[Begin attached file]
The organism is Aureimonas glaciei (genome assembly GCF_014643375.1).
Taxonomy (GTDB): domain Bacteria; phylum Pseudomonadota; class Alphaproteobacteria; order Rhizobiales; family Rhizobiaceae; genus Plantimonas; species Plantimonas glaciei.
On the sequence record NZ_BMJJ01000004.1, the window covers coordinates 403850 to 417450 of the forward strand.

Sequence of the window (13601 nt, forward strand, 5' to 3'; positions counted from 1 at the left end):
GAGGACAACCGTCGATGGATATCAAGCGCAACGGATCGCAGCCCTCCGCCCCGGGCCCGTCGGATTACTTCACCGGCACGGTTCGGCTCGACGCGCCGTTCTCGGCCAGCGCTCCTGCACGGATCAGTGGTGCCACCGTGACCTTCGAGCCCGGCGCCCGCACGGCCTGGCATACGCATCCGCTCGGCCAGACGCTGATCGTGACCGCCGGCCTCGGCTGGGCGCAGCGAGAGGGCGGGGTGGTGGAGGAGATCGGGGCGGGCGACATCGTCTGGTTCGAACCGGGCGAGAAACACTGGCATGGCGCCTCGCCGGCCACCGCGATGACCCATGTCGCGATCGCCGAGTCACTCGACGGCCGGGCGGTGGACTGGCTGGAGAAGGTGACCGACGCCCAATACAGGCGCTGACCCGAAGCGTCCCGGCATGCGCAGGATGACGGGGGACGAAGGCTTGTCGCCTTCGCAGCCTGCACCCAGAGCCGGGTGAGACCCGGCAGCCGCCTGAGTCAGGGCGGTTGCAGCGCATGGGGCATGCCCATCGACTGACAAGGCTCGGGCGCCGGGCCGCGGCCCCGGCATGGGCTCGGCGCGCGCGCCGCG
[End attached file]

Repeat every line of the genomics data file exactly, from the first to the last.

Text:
The organism is Aureimonas glaciei (genome assembly GCF_014643375.1).
Taxonomy (GTDB): domain Bacteria; phylum Pseudomonadota; class Alphaproteobacteria; order Rhizobiales; family Rhizobiaceae; genus Plantimonas; species Plantimonas glaciei.
On the sequence record NZ_BMJJ01000004.1, the window covers coordinates 403850 to 417450 of the forward strand.

Sequence of the window (13601 nt, forward strand, 5' to 3'; positions counted from 1 at the left end):
GAGGACAACCGTCGATGGATATCAAGCGCAACGGATCGCAGCCCTCCGCCCCGGGCCCGTCGGATTACTTCACCGGCACGGTTCGGCTCGACGCGCCGTTCTCGGCCAGCGCTCCTGCACGGATCAGTGGTGCCACCGTGACCTTCGAGCCCGGCGCCCGCACGGCCTGGCATACGCATCCGCTCGGCCAGACGCTGATCGTGACCGCCGGCCTCGGCTGGGCGCAGCGAGAGGGCGGGGTGGTGGAGGAGATCGGGGCGGGCGACATCGTCTGGTTCGAACCGGGCGAGAAACACTGGCATGGCGCCTCGCCGGCCACCGCGATGACCCATGTCGCGATCGCCGAGTCACTCGACGGCCGGGCGGTGGACTGGCTGGAGAAGGTGACCGACGCCCAATACAGGCGCTGACCCGAAGCGTCCCGGCATGCGCAGGATGACGGGGGACGAAGGCTTGTCGCCTTCGCAGCCTGCACCCAGAGCCGGGTGAGACCCGGCAGCCGCCTGAGTCAGGGCGGTTGCAGCGCATGGGGCATGCCCATCGACTGACAAGGCTCGGGCGCCGGGCCGCGGCCCCGGCATGGGCTCGGCGCGCGCGCCGCG